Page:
Monday, August 29, 2016


After more than twenty years in the profession I have decided that no two writers are alike.

We share a fascination with words and what they can do--yes. Most of us share an urge to succeed in being published--yes. We want to acquire appreciative readers--yes. But beyond that?

We are as varied as humans who read are.

The first big division of types comes, of course, in whether we write fiction or non-fiction. Non fiction ranges from blogs like this and letters to the editor ("opinion pieces?") to complex college texts and dissertations, to picture books about battlefields or butterflies, plus cookbooks and repair manuals, how-to books on health issues, articles and essays. (Though I know from experience that essays are often fiction-enhanced.)  Non fiction offers a huge variety of choices appealing to a jillion interests and needs. And the authors? As varied as those choices of course.

As to fiction--whooo. What do YOU like to read? Perhaps, since you are reading this on Make Mine Mystery, you are a mystery reader, but even in one category there is a mind-whirling variety from horror, blood and gore to gentle cozies. Me? I wonder what kind of mind produces horror stories.  Those writers seem like ordinary people. But . . . . I regret that I have never known a horror writer well enough to see what makes that person tick when it comes to words on a page or screen.

Romance--porn to sedate stories found in religious bookstores. Westerns--all over the fiction world: cowboys (and girls but, oh, she's usually the ranch owner), rodeo riders, bandits, outlaws, sheriffs and marshals, (good and bad), horses (that's consistent at least).

Then there's science fiction--and more, more, more.

Ah, well. The other thing I have learned is that writers' backgrounds vary as widely as their types of writing. For example, I write relatively cozy mystery fiction now, but I began as an essayist and article writer as well as a news reporter. (And, in truth, much news reporting is touched with fiction if only in the choice of stories covered and the manner in which they are told.) But, non-typically I think I had no interest in writing for paid publication until, as a senior adult, I discovered the Arkansas Ozarks. Being there interested me so much that, every day I woke up with a story to tell. At first it was all non-fiction, but then I began writing fiction set in real Ozarks locations.

Over and over I have heard writers talk about an interest in writing beginning something like this: "I wrote my first story when I was six, and . . . .  I also hear them say, over and over, "I create the locations for my fiction so I can put every activity in the type of place where I want it to occur. That way I have no problems with people saying 'Oh, that river isn't in XXXXX town.' "

And here I am, beginning fiction writing later in life, and choosing to set stories in real locations, all of them popular with tourists and Arkansans and described accurately down to the last doorknob and wildflower. (Want a visit to Arkansas's Buffalo National River, or the War Eagle Mill with its yearly craft fairs?  Read A River to Die For or A Fair to Die For. ) Yes, real locations take quite a bit of on-site research but I said that my chosen locations are popular with tourists and Arkansans. And, with my husband and me!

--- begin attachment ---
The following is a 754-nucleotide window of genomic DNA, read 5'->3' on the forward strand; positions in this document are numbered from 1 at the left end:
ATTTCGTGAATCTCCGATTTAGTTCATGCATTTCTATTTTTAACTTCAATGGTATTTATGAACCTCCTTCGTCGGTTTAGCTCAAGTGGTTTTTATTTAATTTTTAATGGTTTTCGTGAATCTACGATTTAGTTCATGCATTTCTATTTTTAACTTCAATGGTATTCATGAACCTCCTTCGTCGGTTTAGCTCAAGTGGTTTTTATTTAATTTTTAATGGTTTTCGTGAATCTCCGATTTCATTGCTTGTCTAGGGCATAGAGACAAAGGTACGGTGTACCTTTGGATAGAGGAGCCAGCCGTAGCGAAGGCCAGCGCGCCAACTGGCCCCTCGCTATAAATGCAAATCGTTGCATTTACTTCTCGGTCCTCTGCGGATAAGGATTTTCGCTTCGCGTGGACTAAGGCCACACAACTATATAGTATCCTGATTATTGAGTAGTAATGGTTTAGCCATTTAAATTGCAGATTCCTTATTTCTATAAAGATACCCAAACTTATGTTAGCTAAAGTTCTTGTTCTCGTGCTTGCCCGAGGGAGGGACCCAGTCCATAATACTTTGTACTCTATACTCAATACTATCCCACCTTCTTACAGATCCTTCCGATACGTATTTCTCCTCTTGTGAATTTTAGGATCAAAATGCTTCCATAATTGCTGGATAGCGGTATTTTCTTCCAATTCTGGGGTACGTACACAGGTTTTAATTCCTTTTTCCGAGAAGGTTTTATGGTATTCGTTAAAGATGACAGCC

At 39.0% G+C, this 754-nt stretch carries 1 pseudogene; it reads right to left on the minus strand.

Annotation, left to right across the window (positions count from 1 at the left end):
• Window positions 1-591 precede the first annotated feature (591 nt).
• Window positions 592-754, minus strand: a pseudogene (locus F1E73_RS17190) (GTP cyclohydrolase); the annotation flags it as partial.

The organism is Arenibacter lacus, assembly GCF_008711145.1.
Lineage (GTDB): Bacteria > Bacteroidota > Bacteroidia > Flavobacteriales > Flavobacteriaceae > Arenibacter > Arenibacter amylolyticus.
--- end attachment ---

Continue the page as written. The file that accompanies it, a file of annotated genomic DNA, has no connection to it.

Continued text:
So--what's your personal story as a writer or reader?  All your stories are unique. Now, isn't that interesting?


Radine Trees Nehring said...

Extending this as most will realize, there are writers for children and young adults, and teens, and probably new categories that came up yesterday.

You meet all types at writers' conferences, though all come to hear a variety of advice and "my story" panels and talks. However, we also attend to meet with writing friends and share our thoughts and life events with them.

Ah ha--just like other humans with any profession or life interest.

Jean Henry Mead said...

Radine, I began my writing career as a news reporter in California, but longed to write fiction since I was nine and penned my first novel, which I took to school for my friends to read. I've since published Western history and historical novels, children's mysteries, celebrity/author interviews, edited a nonfiction book written by teens, and my Logan & Cafferty mystery/suspense series. I'm now working on a suspense/thriller standalone. Although I've read some of Dean Koontz's horror novels, I don't think I'll ever write one. : )

Linda Thorne said...

I prefer to read books where the scenes are set in real places. I learn something about areas I haven't been while enjoying the story. My debut novel is set in a real place - The Mississippi Gulf Coast. I used my experience from going to these places, often, when I lived in that area for an 8-year stretch. I had to do minimal research (mostly checking out the color of a restaurant or verifying I had the physical location accurate). My problem came after I wrote the description of each setting for each scene, and then Hurricane Katrina came along and ruined them. Anyone who reads my book will notice that the timeframe is pre-Katrina. That's the only way I knew how to get around it. Yes, I think letting the reader travel to a new place that's real adds to a book. Just keep your fingers crossed something catastrophic doesn't happen to the place before you can get your book released.